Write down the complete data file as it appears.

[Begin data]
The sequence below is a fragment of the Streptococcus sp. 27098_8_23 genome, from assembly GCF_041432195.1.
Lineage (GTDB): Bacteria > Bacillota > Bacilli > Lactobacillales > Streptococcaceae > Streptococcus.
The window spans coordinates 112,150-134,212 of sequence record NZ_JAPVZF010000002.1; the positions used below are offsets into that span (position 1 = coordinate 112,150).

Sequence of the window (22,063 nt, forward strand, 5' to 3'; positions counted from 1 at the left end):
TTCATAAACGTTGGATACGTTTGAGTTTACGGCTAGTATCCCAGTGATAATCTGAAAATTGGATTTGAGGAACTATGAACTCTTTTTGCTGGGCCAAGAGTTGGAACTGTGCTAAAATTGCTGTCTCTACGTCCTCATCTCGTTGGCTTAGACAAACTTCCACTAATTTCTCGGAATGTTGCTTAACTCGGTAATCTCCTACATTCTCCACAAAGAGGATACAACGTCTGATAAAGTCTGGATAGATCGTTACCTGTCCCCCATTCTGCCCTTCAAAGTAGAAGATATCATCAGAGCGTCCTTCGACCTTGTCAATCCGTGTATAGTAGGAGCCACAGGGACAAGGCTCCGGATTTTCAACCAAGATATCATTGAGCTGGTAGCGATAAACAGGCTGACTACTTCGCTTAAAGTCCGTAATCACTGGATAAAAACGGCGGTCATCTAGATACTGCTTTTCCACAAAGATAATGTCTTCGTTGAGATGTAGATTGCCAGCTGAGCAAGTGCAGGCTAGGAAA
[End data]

The sequence below is a fragment of the Streptococcus sp. 27098_8_23 genome, from assembly GCF_041432195.1.
Lineage (GTDB): Bacteria > Bacillota > Bacilli > Lactobacillales > Streptococcaceae > Streptococcus.
The window spans coordinates 112,150-134,212 of sequence record NZ_JAPVZF010000002.1; the positions used below are offsets into that span (position 1 = coordinate 112,150).

Sequence of the window (22,063 nt, forward strand, 5' to 3'; positions counted from 1 at the left end):
TTCATAAACGTTGGATACGTTTGAGTTTACGGCTAGTATCCCAGTGATAATCTGAAAATTGGATTTGAGGAACTATGAACTCTTTTTGCTGGGCCAAGAGTTGGAACTGTGCTAAAATTGCTGTCTCTACGTCCTCATCTCGTTGGCTTAGACAAACTTCCACTAATTTCTCGGAATGTTGCTTAACTCGGTAATCTCCTACATTCTCCACAAAGAGGATACAACGTCTGATAAAGTCTGGATAGATCGTTACCTGTCCCCCATTCTGCCCTTCAAAGTAGAAGATATCATCAGAGCGTCCTTCGACCTTGTCAATCCGTGTATAGTAGGAGCCACAGGGACAAGGCTCCGGATTTTCAACCAAGATATCATTGAGCTGGTAGCGATAAACAGGCTGACTACTTCGCTTAAAGTCCGTAATCACTGGATAAAAACGGCGGTCATCTAGATACTGCTTTTCCACAAAGATAATGTCTTCGTTGAGATGTAGATTGCCAGCTGAGCAAGTGCAGGCTAGGAAA